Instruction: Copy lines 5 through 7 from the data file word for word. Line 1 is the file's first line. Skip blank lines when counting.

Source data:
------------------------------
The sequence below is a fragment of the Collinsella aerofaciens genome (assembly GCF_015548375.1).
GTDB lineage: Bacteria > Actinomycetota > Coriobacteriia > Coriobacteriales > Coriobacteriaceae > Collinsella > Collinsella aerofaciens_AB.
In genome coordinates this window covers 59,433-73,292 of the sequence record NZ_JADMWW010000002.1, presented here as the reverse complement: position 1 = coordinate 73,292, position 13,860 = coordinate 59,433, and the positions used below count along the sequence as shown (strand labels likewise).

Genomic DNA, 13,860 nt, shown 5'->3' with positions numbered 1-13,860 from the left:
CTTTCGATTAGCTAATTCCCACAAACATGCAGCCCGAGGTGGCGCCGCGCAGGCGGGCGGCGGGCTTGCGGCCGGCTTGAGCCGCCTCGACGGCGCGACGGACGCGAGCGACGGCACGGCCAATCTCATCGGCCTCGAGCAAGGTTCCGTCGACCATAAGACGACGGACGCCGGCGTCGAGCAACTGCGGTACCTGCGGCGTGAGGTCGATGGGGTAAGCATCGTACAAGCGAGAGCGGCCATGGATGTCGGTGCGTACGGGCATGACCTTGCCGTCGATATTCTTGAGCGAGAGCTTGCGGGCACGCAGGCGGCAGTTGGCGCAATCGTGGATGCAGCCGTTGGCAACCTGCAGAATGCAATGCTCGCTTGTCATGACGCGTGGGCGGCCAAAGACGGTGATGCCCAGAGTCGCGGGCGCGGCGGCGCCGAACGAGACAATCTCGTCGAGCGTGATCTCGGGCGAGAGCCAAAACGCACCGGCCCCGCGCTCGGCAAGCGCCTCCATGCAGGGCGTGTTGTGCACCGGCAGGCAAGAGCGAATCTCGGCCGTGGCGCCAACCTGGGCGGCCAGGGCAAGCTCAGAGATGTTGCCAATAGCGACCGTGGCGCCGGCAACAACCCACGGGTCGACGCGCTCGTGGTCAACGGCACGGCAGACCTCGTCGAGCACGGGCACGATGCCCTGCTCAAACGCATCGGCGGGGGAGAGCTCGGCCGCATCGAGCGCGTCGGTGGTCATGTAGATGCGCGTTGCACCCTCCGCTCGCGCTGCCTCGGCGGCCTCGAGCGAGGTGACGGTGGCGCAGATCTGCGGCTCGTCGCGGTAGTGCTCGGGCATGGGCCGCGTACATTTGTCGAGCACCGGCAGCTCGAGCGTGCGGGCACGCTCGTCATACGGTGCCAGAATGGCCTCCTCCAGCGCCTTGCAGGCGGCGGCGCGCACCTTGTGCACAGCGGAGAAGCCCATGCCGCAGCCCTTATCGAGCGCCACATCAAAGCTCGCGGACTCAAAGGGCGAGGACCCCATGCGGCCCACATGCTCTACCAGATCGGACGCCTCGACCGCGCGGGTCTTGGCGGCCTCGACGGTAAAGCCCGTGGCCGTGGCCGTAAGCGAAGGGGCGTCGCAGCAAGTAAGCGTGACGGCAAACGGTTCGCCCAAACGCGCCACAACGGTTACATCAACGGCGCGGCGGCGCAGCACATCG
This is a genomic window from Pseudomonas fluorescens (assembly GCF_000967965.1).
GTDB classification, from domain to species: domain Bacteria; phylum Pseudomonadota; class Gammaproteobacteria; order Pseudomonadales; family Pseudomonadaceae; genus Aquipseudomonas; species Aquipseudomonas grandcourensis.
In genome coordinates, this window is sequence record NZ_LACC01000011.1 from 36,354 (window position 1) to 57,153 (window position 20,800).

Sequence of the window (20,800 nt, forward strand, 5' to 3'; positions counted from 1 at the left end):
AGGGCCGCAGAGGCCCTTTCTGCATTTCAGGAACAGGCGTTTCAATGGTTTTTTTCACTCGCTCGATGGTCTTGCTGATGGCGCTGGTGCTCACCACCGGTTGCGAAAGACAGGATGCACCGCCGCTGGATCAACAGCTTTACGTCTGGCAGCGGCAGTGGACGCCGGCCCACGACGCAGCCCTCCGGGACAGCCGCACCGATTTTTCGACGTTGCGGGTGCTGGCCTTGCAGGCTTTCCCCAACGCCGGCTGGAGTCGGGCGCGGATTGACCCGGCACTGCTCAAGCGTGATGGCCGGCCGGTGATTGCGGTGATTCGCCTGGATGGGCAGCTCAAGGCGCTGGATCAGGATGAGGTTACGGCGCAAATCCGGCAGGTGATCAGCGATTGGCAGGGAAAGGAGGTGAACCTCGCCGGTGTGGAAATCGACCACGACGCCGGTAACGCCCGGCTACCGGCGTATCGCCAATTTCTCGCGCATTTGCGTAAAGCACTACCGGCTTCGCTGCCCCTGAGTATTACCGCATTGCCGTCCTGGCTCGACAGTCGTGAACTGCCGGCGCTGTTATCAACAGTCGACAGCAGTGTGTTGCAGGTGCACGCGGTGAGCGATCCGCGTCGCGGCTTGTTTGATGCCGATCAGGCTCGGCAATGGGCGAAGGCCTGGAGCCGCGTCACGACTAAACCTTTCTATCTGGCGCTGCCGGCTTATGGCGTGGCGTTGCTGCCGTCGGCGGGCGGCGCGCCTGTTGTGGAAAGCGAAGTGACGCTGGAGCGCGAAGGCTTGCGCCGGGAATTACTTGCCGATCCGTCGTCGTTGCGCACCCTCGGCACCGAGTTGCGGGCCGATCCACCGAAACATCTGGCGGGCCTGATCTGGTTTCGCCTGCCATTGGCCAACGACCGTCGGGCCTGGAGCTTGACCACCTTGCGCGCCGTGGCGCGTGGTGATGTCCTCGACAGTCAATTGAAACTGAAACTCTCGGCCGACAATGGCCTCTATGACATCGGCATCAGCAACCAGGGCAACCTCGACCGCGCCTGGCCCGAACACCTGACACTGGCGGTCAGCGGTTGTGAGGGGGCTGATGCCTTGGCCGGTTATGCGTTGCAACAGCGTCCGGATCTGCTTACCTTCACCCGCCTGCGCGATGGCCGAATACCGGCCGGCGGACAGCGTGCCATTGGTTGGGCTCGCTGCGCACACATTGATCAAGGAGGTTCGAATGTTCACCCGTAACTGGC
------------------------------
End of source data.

CTTTCGATTAGCTAATTCCCACAAACATGCAGCCCGAGGTGGCGCCGCGCAGGCGGGCGGCGGGCTTGCGGCCGGCTTGAGCCGCCTCGACGGCGCGACGGACGCGAGCGACGGCACGGCCAATCTCATCGGCCTCGAGCAAGGTTCCGTCGACCATAAGACGACGGACGCCGGCGTCGAGCAACTGCGGTACCTGCGGCGTGAGGTCGATGGGGTAAGCATCGTACAAGCGAGAGCGGCCATGGATGTCGGTGCGTACGGGCATGACCTTGCCGTCGATATTCTTGAGCGAGAGCTTGCGGGCACGCAGGCGGCAGTTGGCGCAATCGTGGATGCAGCCGTTGGCAACCTGCAGAATGCAATGCTCGCTTGTCATGACGCGTGGGCGGCCAAAGACGGTGATGCCCAGAGTCGCGGGCGCGGCGGCGCCGAACGAGACAATCTCGTCGAGCGTGATCTCGGGCGAGAGCCAAAACGCACCGGCCCCGCGCTCGGCAAGCGCCTCCATGCAGGGCGTGTTGTGCACCGGCAGGCAAGAGCGAATCTCGGCCGTGGCGCCAACCTGGGCGGCCAGGGCAAGCTCAGAGATGTTGCCAATAGCGACCGTGGCGCCGGCAACAACCCACGGGTCGACGCGCTCGTGGTCAACGGCACGGCAGACCTCGTCGAGCACGGGCACGATGCCCTGCTCAAACGCATCGGCGGGGGAGAGCTCGGCCGCATCGAGCGCGTCGGTGGTCATGTAGATGCGCGTTGCACCCTCCGCTCGCGCTGCCTCGGCGGCCTCGAGCGAGGTGACGGTGGCGCAGATCTGCGGCTCGTCGCGGTAGTGCTCGGGCATGGGCCGCGTACATTTGTCGAGCACCGGCAGCTCGAGCGTGCGGGCACGCTCGTCATACGGTGCCAGAATGGCCTCCTCCAGCGCCTTGCAGGCGGCGGCGCGCACCTTGTGCACAGCGGAGAAGCCCATGCCGCAGCCCTTATCGAGCGCCACATCAAAGCTCGCGGACTCAAAGGGCGAGGACCCCATGCGGCCCACATGCTCTACCAGATCGGACGCCTCGACCGCGCGGGTCTTGGCGGCCTCGACGGTAAAGCCCGTGGCCGTGGCCGTAAGCGAAGGGGCGTCGCAGCAAGTAAGCGTGACGGCAAACGGTTCGCCCAAACGCGCCACAACGGTTACATCAACGGCGCGGCGGCGCAGCACATCG
This is a genomic window from Pseudomonas fluorescens (assembly GCF_000967965.1).
GTDB classification, from domain to species: domain Bacteria; phylum Pseudomonadota; class Gammaproteobacteria; order Pseudomonadales; family Pseudomonadaceae; genus Aquipseudomonas; species Aquipseudomonas grandcourensis.